Liens

Torok v. County of San Diego (BPD) (2018 Cal. Wrk. Comp. P.D. LEXIS 6)

 

The Workers Compensation Judge issued an order disallowing a lien for back surgery by a private healthcare plan before applicant filed a claim with the employer.

 

The lien claimant filed a Petition for Reconsideration that was granted by the Appeals Board which remanded the matter for the taking of further evidence. The WCAB held there was no evidence lien claimant knew or should have known that the treatment was provided for a work-related condition.

 

The WCAB noted that pursuant to Labor Code §4903.1 (b), if the medical treatment provider “either knew or in the exercise of reasonable diligence should have known that the condition being treated was caused by the employers present or prior employment,” the medical treatment provider could not recover from either the injured worker or the employer and unless specified exceptions were met.

 

The Appeals Board held that the defendant had the initial burden of establishing that either the applicant or the lien claimant had knowledge of industrial injury prior to surgery.

 

The WCAB remanded the matter for the WCJ to determine the dates of knowledge and whether lien claimant could recover pursuant to Labor Code §4903.1.

 

Ramirez v. Rancho Harvest (BPD) (83 CCC399:

 

The WCJ found lien claimant, interpreting service entitled to $1,905.00 for services rendered prior to January 1, 2003 and not entitled payment for services rendered after January 1, 2003.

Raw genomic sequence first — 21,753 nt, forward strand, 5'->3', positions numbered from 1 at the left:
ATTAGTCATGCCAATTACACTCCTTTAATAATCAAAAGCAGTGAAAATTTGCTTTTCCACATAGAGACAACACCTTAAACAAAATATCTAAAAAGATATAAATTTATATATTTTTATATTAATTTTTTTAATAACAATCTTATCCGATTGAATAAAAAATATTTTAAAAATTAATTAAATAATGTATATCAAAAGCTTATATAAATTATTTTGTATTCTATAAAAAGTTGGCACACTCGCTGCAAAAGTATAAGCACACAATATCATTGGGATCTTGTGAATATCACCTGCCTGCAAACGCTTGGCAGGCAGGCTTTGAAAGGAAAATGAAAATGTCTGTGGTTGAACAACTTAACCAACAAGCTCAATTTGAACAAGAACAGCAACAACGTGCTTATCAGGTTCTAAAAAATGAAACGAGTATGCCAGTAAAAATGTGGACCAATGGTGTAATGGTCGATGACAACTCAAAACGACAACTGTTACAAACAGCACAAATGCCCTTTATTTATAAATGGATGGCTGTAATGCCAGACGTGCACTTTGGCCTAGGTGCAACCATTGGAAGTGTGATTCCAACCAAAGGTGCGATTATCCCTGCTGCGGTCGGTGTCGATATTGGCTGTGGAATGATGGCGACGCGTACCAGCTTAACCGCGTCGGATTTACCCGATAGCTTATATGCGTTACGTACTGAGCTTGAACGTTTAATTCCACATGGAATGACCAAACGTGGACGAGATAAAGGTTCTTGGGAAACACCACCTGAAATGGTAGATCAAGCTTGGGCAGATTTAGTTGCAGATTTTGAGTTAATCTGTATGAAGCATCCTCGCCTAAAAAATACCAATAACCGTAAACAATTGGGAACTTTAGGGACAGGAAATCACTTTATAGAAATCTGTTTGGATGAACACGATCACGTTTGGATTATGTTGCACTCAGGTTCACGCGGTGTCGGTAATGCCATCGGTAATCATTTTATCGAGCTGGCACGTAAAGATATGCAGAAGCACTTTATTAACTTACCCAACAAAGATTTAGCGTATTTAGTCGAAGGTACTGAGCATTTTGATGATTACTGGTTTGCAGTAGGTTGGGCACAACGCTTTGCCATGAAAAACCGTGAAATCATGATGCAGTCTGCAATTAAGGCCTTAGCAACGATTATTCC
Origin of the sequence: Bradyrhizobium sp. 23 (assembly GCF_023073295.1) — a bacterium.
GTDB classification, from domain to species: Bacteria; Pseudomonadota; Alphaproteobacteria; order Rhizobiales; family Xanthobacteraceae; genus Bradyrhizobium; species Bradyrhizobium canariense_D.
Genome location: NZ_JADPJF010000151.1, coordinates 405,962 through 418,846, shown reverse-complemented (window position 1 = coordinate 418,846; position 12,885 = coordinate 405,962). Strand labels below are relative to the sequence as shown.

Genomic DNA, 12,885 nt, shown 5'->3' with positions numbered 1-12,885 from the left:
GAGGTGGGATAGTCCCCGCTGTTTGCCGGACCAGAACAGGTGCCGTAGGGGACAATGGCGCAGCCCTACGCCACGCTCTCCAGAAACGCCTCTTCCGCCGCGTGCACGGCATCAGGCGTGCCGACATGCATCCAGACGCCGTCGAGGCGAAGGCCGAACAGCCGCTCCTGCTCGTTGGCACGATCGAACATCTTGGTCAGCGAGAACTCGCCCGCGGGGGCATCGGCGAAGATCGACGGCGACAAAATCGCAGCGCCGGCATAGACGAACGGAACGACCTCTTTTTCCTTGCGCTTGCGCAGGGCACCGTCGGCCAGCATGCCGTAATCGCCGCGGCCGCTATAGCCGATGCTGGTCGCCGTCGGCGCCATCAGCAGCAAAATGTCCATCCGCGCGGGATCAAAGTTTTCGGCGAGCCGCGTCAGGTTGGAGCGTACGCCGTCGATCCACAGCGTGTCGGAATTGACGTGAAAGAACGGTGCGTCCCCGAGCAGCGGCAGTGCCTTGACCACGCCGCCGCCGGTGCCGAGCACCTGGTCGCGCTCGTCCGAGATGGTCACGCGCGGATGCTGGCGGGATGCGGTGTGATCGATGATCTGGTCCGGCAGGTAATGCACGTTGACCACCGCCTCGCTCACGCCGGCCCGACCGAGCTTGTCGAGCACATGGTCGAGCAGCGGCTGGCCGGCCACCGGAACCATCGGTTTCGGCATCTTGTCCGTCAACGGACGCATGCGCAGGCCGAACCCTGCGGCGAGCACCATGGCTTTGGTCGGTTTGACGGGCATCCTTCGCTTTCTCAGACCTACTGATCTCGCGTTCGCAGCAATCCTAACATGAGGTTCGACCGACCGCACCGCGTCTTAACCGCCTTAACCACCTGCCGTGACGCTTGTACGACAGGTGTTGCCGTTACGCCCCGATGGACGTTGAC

The WCJ applied Regulation 9795 for the interpreter fees prior January 1, 2013. The WCJ then ruled that although 9795 would not normally be considered a fee schedule these provisions do provide for fees for interpreters. The WCJ then ruled that interpreter bills after January 1, 2003 are subject to IBR and lien claimant did not file for second review and therefore was bound by the first bill review.

 

Lien claimant and defendant filed Petitions for Reconsideration. The WCAB found that lien claimant was entitled to the $1,905.00 for services provided prior to January 1, 2013 and deferred the issue of lien claimant’s entitlement to fees after January 1, 2013 and returned the matter to the trial level.

 

 

 

The WCAB stated that Labor Code §4600 (g), which was enacted effective January 1, 2013 provides that the administrative director shall adopt a fee schedule for interpreter services in accordance with this section. A fee schedule for interpreter services has not been adopted pursuant to the authority granted by this section.

 

Labor Code §§4603.2, 4603.3 and 4603.6 provides for the system for payment of medical treatment bills per the fee schedule and provides for bill review, second review an independent medical review.

 

Rule 9795 sets forth the medical-legal fee schedule, provides that the schedule of fees set forth in that section shall be prima facie evidence of the reasonableness of fees charged for medical-legal evaluation reports and fees for medical-legal testimony.

 

The WCAB stated that even if they were to construe rule 9795.3 as a “fee schedule”, because the rule pre-dates SB 863, it was not adopted as an applicable fee schedule for purposes of IBR.

 

Therefore, disputes or fees under rule 9795.3 are not subject IBR.

 

The WCAB then indicated they are returning the matter to the trial level for the WCJ to determine the amount due lien claimant for services rendered after January 1, 2013. As to defendant’s argument regarding the statute of limitations the Appeals Board stated that defendant’s contention that lien is barred by the statute of limitations relies on the premise that billing disputes for services rendered after January 1, 2013 or subject IBR. Because the disputes are not subject IBR, the lien was timely filed.